Climate change doesn’t mean banana trees will replace corn stalks in the Midwest, but growing corn will likely become a greater challenge. And the Corn Belt will likely move northward.

“There’s a lot of stuff happening that affects how we grow crops,” says Richard Wolkowski, University of Wisconsin soil scientist emeritus. “We already see a lot more variability in our weather. We’re seeing more localized drought and heat stress, more intense rainstorms (elsewhere) with more potential for erosion. The average daily temperatures are going up, and the overnights lows are higher.”

This means Wisconsin growers will likely have an extended growing season and be able to plant higher yielding, higher relative maturity hybrids, adds Wolkowski. “The Midwest won’t become a desert, but it’ll be harder to farm to the norm,” he says, referring to average temperature, precipitation and growing days. “The key point is that farmers will have to become more nimble and prepared to adapt their practices.”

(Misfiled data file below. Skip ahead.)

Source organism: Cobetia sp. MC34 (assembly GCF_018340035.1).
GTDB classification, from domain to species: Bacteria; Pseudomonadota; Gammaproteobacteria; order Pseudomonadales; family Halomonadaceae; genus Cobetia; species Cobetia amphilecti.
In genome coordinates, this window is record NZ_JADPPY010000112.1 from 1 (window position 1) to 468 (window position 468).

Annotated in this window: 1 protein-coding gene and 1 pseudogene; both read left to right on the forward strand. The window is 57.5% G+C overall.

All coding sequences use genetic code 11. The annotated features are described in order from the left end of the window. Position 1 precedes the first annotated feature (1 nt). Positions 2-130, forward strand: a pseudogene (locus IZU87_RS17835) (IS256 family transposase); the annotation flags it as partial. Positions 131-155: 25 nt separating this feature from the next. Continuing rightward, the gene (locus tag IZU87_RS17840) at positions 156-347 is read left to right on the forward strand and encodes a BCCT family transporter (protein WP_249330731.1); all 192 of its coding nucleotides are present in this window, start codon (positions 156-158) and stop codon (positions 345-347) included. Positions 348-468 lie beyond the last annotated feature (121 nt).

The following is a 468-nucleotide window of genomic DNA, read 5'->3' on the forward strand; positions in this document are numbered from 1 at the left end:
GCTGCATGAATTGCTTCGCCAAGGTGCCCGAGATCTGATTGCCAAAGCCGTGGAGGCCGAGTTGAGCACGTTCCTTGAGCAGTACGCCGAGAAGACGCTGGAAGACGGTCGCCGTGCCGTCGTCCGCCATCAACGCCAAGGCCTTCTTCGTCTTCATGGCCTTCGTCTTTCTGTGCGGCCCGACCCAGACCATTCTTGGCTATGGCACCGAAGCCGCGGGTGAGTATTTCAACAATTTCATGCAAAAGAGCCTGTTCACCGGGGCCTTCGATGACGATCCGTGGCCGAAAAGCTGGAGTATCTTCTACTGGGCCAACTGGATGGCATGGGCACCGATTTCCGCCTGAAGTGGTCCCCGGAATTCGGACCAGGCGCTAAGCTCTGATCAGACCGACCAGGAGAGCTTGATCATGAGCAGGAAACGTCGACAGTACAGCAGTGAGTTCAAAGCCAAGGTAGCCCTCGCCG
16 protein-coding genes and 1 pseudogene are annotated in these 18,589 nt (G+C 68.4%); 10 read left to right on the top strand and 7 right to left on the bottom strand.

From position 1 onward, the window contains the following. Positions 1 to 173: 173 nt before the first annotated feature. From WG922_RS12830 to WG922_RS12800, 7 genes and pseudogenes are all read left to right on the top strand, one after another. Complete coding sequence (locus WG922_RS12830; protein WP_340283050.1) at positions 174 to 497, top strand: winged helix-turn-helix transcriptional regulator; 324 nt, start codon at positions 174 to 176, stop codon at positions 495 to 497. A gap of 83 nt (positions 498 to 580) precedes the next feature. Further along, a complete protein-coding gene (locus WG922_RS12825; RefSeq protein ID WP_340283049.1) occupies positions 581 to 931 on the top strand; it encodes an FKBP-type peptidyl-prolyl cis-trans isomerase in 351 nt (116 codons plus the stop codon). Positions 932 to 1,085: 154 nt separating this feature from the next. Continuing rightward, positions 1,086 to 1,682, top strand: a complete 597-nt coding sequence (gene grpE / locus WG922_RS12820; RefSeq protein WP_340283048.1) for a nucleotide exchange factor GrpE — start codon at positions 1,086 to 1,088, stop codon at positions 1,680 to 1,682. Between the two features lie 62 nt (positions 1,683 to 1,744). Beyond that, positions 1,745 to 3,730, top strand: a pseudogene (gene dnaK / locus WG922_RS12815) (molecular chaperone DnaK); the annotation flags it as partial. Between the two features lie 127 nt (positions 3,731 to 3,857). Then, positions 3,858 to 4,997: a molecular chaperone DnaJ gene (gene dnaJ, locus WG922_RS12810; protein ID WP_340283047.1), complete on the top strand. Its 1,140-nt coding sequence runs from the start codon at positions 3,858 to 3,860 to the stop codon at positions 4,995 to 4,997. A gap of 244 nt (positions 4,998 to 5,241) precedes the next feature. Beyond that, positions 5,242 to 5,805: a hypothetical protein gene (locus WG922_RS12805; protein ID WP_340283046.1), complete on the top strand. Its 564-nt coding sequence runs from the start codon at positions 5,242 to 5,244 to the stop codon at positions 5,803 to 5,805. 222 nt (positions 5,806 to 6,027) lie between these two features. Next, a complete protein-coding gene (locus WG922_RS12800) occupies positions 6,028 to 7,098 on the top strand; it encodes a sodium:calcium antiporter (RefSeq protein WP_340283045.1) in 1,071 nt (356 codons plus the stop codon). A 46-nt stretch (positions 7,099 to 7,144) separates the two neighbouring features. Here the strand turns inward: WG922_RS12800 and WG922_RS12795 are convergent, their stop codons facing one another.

Jerry Hatfield, laboratory director of the USDA-ARS National Laboratory for Agriculture and the Environment, says on a scale of 1 to 10 (if 1 is not at all and 10 is apocalyptic) he’d peg the risks associated with climate change at a 6 or 7 for corn growers.

“The caveat that goes with that is it’s really going to depend on where they’re at. The biggest impact will be the increased variability in weather during a growing season,” says Hatfield.

The next five to 10 years is going to be a very uncertain time for farmers, he says.

“Farmers can prepare for a long-term gradual warming, but not for wild swings of the weather from season to season – or within a season,” he adds. “It’s hard to change the planting date in July.”